Nicolas Ragot has actively been trying to break up the concentration of vineyards around the winery. In 2001 there was severe hail in this part of Givry and since most of the vineyards were in the same place the domaine was hit badly financially.

Teppe des Chenèves is an example of the diversification of the vineyard portfolio. This lieu-dit is at the northern end of the appellation, above Clos du Cellier aux Moines and west of Cellier aux Moines. It is village appellation and Nicolas Ragot makes both red and white here.

Domaine Ragot in Givry, Burgundy.– Cellier aux Moines is facing south. Then the slope turns, so Teppe des Chenèves is facing straight east. Both are on the same altitude. It’s steep and Teppe des Chenèves is even steeper than Cellier aux Moines. There is a fault line in Teppe des Chenèves, splitting it into two distinctly different parts, one with whiter soil and one with more brown soil. There is also a difference in depth of soil. In the upper part it is seven metres. In the lower part it is just 50 centimetres.

Nicolas Ragot isn’t a great fan of oaky wines. Still, much of his wine is made in wood, whether it is barrels or large tanks containing 3000 litres.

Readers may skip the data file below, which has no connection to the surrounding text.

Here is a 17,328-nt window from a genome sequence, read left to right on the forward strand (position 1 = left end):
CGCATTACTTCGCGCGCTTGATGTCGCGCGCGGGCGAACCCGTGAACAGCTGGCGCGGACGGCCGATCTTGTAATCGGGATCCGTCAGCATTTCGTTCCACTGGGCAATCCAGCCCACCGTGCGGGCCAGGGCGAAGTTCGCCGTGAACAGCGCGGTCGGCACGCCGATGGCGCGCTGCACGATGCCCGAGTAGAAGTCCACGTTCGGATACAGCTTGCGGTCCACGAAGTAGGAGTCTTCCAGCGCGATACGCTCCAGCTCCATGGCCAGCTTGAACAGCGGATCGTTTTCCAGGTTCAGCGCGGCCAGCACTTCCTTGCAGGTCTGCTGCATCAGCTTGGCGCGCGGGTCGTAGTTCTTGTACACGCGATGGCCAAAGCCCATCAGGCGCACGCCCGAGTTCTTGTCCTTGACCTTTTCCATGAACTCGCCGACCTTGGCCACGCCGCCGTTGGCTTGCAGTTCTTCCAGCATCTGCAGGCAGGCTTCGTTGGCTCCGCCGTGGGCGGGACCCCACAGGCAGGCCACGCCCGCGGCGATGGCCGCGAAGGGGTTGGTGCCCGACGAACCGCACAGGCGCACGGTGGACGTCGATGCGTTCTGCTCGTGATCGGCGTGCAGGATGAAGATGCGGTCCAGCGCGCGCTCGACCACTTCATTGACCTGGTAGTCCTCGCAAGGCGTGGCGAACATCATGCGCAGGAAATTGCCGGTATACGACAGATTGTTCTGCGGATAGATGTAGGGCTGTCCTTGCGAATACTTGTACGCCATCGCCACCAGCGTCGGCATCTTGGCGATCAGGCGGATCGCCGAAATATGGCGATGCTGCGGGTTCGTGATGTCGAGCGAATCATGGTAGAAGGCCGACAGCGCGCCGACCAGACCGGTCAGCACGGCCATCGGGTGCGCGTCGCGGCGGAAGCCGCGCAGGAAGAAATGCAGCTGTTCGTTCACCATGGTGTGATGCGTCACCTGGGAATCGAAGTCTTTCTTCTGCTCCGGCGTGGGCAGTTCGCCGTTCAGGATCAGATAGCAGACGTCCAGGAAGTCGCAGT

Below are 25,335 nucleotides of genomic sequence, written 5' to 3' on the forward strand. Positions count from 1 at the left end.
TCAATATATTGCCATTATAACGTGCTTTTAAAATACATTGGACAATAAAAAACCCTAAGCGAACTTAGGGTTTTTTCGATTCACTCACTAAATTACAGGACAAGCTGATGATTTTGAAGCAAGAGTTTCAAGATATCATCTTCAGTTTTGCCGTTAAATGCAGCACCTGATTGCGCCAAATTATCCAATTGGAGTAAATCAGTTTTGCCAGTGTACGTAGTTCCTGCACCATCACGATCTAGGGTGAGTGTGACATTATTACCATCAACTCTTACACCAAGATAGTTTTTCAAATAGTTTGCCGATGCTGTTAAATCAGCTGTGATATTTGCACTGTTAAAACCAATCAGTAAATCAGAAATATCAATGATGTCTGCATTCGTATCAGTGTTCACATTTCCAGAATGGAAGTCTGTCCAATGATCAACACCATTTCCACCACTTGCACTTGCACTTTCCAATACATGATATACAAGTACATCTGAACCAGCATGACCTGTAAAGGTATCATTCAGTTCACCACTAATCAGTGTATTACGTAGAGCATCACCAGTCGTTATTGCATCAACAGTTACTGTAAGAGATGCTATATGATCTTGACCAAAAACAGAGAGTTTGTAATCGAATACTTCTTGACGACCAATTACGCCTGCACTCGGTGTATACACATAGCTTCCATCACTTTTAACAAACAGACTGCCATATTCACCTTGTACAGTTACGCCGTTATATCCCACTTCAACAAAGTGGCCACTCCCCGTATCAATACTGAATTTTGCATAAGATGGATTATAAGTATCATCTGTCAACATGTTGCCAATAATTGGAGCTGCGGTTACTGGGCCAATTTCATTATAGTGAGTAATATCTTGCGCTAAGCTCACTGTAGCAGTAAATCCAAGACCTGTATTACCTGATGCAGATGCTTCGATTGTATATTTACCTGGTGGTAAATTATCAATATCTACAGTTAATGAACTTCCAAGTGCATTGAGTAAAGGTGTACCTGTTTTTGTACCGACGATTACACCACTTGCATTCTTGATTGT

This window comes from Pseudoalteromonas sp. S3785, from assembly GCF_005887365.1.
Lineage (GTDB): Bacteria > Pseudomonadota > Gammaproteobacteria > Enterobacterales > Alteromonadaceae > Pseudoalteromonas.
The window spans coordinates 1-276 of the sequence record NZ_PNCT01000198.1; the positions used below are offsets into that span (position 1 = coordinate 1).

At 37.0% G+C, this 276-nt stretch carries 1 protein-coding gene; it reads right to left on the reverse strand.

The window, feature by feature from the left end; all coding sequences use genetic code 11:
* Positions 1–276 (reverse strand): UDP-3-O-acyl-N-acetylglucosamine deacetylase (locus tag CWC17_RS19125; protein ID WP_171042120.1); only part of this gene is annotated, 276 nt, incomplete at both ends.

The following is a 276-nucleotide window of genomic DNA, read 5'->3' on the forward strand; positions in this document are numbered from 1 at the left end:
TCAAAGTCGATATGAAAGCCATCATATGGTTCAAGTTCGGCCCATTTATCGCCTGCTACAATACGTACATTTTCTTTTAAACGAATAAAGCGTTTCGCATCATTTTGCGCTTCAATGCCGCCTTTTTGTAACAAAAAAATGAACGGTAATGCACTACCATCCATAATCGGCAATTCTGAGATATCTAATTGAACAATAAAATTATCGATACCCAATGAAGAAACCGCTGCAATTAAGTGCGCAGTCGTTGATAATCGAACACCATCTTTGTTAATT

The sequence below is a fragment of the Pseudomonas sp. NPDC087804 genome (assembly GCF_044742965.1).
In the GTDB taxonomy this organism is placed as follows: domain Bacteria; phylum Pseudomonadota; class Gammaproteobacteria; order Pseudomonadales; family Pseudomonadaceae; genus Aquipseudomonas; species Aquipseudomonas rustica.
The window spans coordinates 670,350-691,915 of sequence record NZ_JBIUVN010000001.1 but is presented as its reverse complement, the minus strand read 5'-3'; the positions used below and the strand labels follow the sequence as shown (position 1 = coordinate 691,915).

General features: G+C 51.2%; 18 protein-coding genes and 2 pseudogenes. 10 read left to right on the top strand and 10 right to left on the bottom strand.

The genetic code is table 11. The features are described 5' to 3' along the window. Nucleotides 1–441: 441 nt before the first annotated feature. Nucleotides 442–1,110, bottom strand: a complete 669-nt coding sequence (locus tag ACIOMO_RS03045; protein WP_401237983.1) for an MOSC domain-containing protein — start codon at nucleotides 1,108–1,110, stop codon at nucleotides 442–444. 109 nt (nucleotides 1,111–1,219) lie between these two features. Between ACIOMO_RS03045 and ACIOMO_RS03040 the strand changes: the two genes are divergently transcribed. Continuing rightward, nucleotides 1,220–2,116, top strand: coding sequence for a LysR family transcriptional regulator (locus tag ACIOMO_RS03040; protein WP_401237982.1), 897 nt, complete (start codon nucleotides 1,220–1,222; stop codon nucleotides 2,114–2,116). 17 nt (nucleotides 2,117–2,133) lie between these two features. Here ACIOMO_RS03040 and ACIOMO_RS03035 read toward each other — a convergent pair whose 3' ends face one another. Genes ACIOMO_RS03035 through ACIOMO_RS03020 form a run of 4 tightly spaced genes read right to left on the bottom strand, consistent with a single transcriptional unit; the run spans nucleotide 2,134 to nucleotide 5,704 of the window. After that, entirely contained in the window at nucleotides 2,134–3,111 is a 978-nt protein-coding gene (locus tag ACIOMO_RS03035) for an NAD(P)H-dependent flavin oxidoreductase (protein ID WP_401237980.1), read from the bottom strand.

While 400-litre barrels are used for both Crausot and Teppe des Chenèves, 3000-litre wooden vats are used for Champ Pourot.

Domaine Ragot in Givry, Burgundy.– My white Givry premier cru, Crausot, is a vineyard facing south-southeast. It’s right next to La Grande Berge. It was planted in 2002 and the soil is white, quite similar to Teppe des Chenèves.

– Teppe des Chenèves is just village appellation. The INAO thought it lacked in history in order to be classified as premier cru. I’m not trying to have it upgraded. But the place is well-exposed and it produces some good stuff.

In the already mentioned premier cru of La Grande Berge Nicolas Ragot has five parcels of pinot noir. The oldest of the parcels was planted 40 years ago. The most recent in 1997.

– The élevage for La Grande Berge is the same as for the red Teppe des Chenèves. One third new oak. La Grande Berge always needs a bit more time to open up. It has more of a marked acidity, more of a cherry character.

The other red premier cru of Domaine Ragot is Clos Jus. La Grande Berge is just above the winery. Clos Jus is at the other end of the appellation.

– Clos Jus is north of Givry, says Nicolas Ragot. It’s outside the village. It’s in the commune of Dracy-le-Fort, towards Beaune. I have the last parcel there. What makes it special is the soil. It is much redder than the others thanks to the iron oxide.

The Givry old vines cuvée is a blend from various parcels around Champ Pourot.

– The soil in these parcels contain more clay, says Nicolas Ragot. The first time I made the vieilles vignes cuvée, in 2005, there were parcels older than 60 years. But those old vines were planted at a time when quantity was more important than quality. Big volumes of wine were needed to supply the miners in Montceau-les-Mines. Since then I have had those parcels replanted. The average age is now 35-40 years and the quality is better.

© 2019 Ola Bergman